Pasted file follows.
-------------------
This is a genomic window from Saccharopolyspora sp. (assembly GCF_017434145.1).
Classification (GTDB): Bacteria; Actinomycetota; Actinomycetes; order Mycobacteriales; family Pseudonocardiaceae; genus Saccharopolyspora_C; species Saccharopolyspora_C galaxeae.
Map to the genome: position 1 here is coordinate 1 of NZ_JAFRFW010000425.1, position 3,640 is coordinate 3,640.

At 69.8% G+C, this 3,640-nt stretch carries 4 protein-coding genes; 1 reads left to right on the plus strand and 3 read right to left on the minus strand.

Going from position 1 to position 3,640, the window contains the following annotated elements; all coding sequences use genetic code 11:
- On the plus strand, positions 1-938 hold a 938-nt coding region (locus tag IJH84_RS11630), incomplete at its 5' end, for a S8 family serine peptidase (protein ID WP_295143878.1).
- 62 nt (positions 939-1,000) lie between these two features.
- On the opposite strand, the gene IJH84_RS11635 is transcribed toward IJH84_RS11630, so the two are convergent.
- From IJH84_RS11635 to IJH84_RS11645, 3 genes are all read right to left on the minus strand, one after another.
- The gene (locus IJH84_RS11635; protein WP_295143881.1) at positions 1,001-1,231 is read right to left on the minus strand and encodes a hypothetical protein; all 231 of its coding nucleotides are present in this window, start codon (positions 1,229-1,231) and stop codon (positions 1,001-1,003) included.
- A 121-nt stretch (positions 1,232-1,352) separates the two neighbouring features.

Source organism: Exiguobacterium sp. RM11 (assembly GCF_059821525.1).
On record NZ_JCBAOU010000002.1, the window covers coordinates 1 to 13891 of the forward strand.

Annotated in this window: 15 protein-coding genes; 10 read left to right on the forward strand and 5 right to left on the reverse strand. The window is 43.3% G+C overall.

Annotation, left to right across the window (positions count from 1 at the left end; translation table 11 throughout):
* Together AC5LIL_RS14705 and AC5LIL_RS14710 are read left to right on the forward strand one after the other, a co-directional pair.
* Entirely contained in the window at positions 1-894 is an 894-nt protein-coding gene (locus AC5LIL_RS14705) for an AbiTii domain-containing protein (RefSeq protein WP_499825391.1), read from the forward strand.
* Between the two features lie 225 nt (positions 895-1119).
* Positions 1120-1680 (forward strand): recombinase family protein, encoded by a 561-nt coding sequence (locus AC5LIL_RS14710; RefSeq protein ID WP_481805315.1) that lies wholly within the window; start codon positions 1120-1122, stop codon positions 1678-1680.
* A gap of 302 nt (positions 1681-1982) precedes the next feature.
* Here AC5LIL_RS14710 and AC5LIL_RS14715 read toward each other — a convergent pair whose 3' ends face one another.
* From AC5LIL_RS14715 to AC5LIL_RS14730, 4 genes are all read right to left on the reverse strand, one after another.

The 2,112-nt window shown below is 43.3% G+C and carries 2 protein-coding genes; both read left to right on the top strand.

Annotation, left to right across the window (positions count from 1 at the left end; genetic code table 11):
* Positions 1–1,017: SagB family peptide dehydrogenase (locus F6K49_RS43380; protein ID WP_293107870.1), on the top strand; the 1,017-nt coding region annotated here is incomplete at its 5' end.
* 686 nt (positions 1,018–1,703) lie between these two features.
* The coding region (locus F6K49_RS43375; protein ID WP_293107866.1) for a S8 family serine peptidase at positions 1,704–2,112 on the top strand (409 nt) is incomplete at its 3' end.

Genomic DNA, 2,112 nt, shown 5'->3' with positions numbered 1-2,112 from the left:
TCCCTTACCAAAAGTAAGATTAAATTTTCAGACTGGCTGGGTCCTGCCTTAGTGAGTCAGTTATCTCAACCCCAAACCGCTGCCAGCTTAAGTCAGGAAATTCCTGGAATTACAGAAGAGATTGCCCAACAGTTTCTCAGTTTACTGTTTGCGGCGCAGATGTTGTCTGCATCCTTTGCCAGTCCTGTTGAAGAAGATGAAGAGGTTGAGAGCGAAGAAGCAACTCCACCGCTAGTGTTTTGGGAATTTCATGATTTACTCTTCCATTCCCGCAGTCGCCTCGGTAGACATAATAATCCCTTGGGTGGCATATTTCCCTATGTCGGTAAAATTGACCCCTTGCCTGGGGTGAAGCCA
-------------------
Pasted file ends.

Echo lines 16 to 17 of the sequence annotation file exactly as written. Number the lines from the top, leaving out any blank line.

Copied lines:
* Together AC5LIL_RS14705 and AC5LIL_RS14710 are read left to right on the forward strand one after the other, a co-directional pair.
* Entirely contained in the window at positions 1-894 is an 894-nt protein-coding gene (locus AC5LIL_RS14705) for an AbiTii domain-containing protein (RefSeq protein WP_499825391.1), read from the forward strand.